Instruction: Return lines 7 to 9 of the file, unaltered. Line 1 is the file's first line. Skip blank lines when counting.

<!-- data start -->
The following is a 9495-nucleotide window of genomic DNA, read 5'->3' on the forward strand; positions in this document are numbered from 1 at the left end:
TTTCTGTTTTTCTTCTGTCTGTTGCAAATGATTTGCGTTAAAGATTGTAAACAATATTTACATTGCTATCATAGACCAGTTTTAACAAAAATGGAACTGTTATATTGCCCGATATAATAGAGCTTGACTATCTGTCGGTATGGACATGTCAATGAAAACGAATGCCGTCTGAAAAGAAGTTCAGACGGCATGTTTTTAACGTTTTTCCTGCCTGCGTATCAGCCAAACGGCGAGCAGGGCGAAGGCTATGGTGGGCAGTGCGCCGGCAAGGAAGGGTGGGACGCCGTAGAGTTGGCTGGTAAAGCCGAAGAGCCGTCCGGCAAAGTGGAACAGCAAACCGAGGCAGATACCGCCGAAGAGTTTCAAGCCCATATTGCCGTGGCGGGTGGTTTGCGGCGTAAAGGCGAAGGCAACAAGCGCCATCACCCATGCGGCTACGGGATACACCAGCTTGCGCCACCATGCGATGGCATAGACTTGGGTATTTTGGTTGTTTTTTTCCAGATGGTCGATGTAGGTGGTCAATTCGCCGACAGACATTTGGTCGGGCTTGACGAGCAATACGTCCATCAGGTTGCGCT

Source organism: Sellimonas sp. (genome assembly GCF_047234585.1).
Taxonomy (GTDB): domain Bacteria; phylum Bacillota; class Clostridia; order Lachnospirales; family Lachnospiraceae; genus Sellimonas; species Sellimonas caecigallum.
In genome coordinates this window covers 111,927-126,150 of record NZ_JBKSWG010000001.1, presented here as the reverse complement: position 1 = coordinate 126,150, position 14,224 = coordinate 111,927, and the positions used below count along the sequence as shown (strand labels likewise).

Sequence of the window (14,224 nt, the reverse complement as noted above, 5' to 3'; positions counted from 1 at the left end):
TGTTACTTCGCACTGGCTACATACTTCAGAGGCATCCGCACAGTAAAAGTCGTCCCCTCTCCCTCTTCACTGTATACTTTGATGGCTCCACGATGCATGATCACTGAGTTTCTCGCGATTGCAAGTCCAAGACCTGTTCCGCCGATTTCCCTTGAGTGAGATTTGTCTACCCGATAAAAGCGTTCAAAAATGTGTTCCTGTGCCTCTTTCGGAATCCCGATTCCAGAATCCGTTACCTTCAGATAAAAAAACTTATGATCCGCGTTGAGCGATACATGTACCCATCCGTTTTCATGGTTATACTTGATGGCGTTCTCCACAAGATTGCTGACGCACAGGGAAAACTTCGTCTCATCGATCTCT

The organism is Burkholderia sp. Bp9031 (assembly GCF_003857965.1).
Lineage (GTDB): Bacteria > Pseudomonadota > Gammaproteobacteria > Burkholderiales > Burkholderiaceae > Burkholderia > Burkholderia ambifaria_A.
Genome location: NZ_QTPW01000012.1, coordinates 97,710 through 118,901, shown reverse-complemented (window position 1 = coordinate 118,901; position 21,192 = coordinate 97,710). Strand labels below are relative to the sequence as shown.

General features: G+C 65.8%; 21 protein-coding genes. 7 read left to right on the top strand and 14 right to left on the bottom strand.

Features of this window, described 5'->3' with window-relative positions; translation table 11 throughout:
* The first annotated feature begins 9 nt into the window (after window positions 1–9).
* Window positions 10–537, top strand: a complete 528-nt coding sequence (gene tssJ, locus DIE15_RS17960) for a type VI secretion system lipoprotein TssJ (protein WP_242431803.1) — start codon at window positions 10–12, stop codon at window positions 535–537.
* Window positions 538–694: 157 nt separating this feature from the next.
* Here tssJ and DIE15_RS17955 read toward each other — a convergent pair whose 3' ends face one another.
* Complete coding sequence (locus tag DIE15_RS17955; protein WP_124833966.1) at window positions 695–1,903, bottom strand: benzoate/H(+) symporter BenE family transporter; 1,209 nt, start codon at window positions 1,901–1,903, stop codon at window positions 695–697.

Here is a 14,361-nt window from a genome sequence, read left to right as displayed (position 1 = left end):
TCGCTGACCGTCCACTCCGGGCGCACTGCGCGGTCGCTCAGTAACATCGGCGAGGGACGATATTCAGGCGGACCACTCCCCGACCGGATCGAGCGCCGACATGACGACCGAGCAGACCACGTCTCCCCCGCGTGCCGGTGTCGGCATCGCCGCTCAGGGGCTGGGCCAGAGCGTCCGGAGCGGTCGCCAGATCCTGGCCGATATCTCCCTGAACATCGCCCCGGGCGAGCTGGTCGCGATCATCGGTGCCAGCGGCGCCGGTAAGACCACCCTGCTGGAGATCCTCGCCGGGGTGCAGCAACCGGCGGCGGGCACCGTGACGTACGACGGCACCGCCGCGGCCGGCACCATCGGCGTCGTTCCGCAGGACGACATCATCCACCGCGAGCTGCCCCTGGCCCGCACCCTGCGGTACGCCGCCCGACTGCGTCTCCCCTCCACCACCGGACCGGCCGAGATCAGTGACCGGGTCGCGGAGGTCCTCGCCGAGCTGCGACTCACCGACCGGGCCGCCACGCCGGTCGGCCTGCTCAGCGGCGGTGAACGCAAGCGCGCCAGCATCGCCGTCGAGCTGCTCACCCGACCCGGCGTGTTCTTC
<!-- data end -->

TGTTACTTCGCACTGGCTACATACTTCAGAGGCATCCGCACAGTAAAAGTCGTCCCCTCTCCCTCTTCACTGTATACTTTGATGGCTCCACGATGCATGATCACTGAGTTTCTCGCGATTGCAAGTCCAAGACCTGTTCCGCCGATTTCCCTTGAGTGAGATTTGTCTACCCGATAAAAGCGTTCAAAAATGTGTTCCTGTGCCTCTTTCGGAATCCCGATTCCAGAATCCGTTACCTTCAGATAAAAAAACTTATGATCCGCGTTGAGCGATACATGTACCCATCCGTTTTCATGGTTATACTTGATGGCGTTCTCCACAAGATTGCTGACGCACAGGGAAAACTTCGTCTCATCGATCTCT

The organism is Burkholderia sp. Bp9031 (assembly GCF_003857965.1).
Lineage (GTDB): Bacteria > Pseudomonadota > Gammaproteobacteria > Burkholderiales > Burkholderiaceae > Burkholderia > Burkholderia ambifaria_A.